Which system is better? Depends on what you are trying to do. Pick your religion--or better yet, forswear the religion altogether. One can work single-mindedly to preserve the VC right to ride unfettered on every road and dismiss alternatives, one can uncritically rally for separate facilities everywhere, or-- what often seems to be the third rail of the discussion, one can suggest we thoughtfully and socially engineer the bicycle as a mass mobility tool in places where it makes sense for the greater good. One can still work for common use facilities where that makes sense, such as on open roads, in the country, and in many urban and suburban locations where big engineering solutions are quite frankly, solutions in search of a problem (i.e., Calgary, Alberta, in 2005 used quiet residential grid streets as bike routes, augmented with off-street paths along opportunistic geographic locations such as railroad rights of way and greenbelts). Its probably called context-sensitive design or some such buzzword. For example, a context-sensitive system might accept a design speed of 8-10 mph as appropriate for a compact city and riders in street clothes. Cyclists commuting longer distances will want faster design speeds just as motorists commuting long distances desire freeways. This probably means roadway cycling or cycling facilities specifically designed for fast cycling (which sound like roads to me).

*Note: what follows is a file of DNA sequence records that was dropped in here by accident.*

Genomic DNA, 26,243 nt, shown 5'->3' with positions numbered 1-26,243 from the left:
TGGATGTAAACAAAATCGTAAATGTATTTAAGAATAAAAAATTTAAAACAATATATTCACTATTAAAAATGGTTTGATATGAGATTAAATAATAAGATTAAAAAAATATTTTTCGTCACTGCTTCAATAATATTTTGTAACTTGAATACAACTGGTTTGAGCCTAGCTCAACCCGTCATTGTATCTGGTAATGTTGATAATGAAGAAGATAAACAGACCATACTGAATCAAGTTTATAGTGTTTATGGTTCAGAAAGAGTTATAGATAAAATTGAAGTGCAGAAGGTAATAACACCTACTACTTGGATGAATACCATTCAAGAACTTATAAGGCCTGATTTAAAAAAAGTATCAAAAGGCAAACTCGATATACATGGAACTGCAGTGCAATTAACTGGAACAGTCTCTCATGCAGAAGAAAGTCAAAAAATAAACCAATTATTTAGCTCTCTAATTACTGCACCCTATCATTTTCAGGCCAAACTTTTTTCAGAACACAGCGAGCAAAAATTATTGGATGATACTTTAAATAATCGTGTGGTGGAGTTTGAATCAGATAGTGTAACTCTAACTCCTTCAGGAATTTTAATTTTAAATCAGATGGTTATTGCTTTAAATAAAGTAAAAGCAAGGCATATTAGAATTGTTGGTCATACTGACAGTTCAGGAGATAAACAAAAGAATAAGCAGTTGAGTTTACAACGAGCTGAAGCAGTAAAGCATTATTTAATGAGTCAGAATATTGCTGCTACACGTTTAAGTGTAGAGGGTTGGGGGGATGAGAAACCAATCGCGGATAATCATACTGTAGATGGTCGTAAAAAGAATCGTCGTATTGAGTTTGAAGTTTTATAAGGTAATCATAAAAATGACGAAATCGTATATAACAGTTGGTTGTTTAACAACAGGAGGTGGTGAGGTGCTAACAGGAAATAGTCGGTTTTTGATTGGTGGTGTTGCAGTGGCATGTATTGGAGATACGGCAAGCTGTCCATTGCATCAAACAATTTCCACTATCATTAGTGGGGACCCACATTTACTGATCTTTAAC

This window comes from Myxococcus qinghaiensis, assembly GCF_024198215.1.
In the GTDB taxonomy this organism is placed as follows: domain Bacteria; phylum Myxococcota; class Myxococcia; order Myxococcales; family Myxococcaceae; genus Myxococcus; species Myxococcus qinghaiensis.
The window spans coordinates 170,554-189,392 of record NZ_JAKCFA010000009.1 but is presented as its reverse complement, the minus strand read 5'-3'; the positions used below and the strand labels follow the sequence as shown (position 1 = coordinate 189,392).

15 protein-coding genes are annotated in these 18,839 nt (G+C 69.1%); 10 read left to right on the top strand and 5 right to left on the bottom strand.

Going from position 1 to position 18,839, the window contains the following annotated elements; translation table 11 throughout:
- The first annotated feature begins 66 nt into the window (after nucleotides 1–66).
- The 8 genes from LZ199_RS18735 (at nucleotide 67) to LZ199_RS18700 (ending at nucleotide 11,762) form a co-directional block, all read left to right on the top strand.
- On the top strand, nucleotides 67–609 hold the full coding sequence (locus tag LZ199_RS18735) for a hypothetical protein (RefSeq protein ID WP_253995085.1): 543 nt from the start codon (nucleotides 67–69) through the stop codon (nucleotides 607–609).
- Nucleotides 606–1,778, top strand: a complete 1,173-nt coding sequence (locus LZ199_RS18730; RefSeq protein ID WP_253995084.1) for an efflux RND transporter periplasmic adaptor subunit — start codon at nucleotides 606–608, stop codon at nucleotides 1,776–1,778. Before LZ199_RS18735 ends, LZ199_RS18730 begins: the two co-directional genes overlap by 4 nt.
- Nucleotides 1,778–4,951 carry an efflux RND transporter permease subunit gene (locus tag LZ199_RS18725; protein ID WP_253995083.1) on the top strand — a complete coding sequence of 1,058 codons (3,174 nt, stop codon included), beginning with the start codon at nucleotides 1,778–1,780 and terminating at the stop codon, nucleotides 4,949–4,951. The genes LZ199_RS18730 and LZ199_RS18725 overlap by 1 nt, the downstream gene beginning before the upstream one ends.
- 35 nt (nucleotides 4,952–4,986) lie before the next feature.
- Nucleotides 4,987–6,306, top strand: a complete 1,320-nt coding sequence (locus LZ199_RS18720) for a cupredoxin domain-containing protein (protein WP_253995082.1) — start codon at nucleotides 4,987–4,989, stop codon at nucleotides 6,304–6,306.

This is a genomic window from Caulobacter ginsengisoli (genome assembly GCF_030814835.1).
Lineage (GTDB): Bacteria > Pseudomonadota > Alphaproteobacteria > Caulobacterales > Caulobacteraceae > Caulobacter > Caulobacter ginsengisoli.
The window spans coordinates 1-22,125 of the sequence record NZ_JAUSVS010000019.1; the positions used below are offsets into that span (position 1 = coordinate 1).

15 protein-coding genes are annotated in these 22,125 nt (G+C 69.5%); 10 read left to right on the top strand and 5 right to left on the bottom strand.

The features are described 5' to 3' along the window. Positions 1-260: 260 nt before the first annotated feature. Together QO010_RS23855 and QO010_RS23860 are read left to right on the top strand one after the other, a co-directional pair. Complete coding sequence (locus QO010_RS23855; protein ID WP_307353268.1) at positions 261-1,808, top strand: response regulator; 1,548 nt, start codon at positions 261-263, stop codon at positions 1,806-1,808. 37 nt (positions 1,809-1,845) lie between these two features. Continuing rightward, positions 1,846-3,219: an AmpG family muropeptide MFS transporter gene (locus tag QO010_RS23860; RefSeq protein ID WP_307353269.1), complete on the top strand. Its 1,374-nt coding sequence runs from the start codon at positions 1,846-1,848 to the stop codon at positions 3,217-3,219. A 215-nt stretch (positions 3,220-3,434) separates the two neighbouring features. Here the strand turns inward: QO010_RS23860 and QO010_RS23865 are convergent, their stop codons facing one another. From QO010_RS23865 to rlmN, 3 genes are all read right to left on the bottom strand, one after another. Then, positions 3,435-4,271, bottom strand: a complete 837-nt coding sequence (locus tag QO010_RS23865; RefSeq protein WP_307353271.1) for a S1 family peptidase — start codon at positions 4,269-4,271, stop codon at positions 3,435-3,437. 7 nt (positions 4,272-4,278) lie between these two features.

Orders are orders: the bike signal is red. Note red color of bike path
But-- one has to remember that the eight buck a gallon gas is the "Big Stick" that backs up the bike path "carrot" (to mix metaphors) and that paths alone probably don't make for Euro-magnitude mode splits. It takes more comprehensive policies to move people onto bicycles (the high price of gas is inevitable as Peak Oil starts to significantly impact the world economy) and in order to emulate a Bremen model safely, high levels of acceptance and compliance with the more complicated rules of operation on German city streets, and the willingness to write the check to get the infrastructure built correctly. BikeExpert John Allen, LCI, recently said in an email post to League Cycling Instructors (scroll down to my second comment here) that we can't create such facilities half-assed or without a sensitivity to American social thinking.

Sidewalks are partitioned. I almost found out the hard way
Regardless of what kind of cyclist you are, this discussion will eventually impact us on this side of the pond.  I'll let us all argue about what would work here. But the Bremen mode split, and the city's widespread use of the bicycle as a critical, carbon-free and respected transportation tool, speaks for itself. Not to mention, one has to work off that excellent German beer and wine. Now, gotta pump up my tires.



The German system would not work without context-sensitive rules and infrastructure such as bike and ped light red/green cycles and bike-ped specific traffic lights. There is near-universal rule compliance from motorists, bicyclists, and peds. Fahrradfreundliche (i.e., bicycle-friendly) takes work